2022 Halloween Flash Fiction featuring Morgan Brice

The first story of the day in our 2022 Halloween Flash Fiction Blog Event comes from Morgan Brice. Today we get a peek into her Treasure Trail world! I hope you love all our stories this week, and be sure to check at the end of each one for the contests/giveaways!!

by Morgan Brice

“New delivery?”

Erik Mitchell looked up as his boyfriend, Ben Nolan, walked into Trinkets, the antique shop Erik owned.

“More boxes from that estate sale last week. The Art Deco and Mid-Century Modern pieces were so good I bought boxes in lots, so there’s some junk in with the really great stuff,” Erik replied.

He sat at the big table in the shop’s back room as he unpacked yet another box. Crumpled balls of old newspaper and brown packing paper littered the floor as he carefully unwrapped the items.

“Of course that means I have to go through everything carefully so I don’t miss a treasure among the trash.”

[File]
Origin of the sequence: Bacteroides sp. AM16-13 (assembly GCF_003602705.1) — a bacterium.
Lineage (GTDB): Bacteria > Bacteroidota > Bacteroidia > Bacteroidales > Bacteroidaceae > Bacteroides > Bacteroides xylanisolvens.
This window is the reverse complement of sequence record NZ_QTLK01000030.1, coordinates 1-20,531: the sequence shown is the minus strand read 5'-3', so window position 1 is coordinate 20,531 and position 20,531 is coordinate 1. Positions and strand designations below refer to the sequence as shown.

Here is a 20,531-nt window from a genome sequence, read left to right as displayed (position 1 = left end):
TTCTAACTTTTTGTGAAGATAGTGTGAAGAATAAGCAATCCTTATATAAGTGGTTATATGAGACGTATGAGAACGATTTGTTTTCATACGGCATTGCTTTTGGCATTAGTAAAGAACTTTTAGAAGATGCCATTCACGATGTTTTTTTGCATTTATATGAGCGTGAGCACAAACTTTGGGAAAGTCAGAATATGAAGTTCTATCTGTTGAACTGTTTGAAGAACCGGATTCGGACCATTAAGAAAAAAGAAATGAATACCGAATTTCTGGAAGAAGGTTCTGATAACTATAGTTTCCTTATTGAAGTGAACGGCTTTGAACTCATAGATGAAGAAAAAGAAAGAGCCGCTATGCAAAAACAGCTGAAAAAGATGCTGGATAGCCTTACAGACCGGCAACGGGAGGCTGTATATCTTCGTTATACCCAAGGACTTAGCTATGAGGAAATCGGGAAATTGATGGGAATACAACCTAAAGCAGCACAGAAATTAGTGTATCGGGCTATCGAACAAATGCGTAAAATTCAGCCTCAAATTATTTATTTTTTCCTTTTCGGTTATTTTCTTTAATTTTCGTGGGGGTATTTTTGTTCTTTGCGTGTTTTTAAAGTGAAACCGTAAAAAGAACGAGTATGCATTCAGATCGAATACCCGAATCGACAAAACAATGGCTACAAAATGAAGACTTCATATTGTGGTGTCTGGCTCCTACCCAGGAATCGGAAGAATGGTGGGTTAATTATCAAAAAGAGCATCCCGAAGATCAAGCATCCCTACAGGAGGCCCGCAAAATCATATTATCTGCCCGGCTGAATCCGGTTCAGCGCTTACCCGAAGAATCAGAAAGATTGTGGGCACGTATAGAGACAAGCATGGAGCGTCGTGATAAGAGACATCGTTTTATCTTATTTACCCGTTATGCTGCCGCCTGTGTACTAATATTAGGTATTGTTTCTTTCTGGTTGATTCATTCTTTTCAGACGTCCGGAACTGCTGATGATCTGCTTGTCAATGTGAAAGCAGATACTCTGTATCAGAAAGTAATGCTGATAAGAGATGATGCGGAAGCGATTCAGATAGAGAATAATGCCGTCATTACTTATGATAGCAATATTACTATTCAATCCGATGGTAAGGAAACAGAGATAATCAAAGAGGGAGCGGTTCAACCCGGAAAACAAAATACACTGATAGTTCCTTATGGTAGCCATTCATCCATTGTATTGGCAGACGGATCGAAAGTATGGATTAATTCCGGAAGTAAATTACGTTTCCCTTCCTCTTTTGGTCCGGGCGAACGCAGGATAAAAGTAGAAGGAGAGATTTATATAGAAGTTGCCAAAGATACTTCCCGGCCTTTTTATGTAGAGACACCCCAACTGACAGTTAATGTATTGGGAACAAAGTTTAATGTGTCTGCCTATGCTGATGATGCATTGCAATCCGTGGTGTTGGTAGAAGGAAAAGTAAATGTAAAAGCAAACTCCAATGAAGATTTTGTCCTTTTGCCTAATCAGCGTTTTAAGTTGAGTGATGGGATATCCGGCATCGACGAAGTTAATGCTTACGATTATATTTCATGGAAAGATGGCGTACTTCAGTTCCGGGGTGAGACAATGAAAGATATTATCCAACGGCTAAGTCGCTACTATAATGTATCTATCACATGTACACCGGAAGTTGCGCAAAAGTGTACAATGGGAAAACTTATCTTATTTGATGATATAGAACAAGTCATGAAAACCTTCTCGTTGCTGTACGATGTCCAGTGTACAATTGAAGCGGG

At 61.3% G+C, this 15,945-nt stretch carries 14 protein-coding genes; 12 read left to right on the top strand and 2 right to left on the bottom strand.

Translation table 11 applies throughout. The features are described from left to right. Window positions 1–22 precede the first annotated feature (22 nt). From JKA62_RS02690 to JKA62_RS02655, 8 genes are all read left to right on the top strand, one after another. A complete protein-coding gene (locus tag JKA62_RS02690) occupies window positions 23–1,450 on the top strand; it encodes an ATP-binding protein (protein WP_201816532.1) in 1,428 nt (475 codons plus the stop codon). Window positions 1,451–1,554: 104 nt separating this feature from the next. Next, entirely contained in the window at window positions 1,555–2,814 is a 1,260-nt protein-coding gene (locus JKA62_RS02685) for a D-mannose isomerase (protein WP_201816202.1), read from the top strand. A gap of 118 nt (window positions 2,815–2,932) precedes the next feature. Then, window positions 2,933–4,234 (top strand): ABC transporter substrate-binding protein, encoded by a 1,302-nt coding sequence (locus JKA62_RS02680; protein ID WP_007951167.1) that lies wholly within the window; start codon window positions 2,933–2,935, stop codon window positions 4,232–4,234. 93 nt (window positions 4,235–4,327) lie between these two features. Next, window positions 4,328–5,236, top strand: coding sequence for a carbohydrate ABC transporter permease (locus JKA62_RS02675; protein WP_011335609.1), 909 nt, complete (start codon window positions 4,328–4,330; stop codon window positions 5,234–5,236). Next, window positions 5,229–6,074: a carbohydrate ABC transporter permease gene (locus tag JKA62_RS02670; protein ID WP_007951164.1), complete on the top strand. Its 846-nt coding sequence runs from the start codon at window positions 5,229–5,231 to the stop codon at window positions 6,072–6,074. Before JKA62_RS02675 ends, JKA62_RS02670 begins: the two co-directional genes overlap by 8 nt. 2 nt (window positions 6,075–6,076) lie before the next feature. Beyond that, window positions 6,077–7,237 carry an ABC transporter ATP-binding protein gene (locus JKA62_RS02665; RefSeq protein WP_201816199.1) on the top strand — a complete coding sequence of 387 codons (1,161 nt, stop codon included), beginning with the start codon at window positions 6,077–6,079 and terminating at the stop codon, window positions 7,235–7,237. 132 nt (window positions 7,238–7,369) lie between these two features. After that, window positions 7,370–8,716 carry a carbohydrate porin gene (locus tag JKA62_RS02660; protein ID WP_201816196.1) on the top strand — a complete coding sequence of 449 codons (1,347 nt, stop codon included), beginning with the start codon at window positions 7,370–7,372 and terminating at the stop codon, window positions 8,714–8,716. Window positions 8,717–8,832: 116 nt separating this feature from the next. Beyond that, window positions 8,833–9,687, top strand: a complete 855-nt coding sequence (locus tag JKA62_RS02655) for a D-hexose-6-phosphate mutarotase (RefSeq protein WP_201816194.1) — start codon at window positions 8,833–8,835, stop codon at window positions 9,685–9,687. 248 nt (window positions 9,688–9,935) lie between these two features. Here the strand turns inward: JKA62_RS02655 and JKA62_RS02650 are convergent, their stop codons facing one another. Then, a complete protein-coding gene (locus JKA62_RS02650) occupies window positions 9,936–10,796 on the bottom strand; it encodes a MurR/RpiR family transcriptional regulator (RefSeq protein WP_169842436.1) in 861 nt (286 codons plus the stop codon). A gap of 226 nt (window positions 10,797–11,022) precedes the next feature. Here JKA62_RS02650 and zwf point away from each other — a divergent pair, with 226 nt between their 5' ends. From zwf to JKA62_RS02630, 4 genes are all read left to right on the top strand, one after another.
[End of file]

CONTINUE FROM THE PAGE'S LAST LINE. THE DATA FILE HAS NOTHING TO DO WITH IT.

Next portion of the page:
“We still on to do the Halloween thing tonight?” Ben asked.

“Absolutely,” Erik promised. Cape May held a big community Halloween festival, and they had both been looking forward to it.

“The live music at The Spike starts at eight, and they’ll have their fire pits going,” Ben reminded him. “The Regent Theater is running classic monster movies until midnight. There are ghost stories at the haunted lighthouse at nine, and the library has a Goosebumps marathon with local celebrity readers. Plus all the food!”

One of the big—and reputedly haunted—hotels was hosting “Tricky Treats,” an all-evening buffet featuring themed specialties from many of the town’s bakeries and restaurants. Afterward, the hotel ballroom promised a DJ and a “Monster Mash” dance party for all ages. The proceeds benefitted local charities.

“I won’t be much longer here.” Erik reached for another item in the box and froze.

“Erik? What’s wrong? I know that look.” Ben came closer, moving from the doorway to stand beside Erik at the table.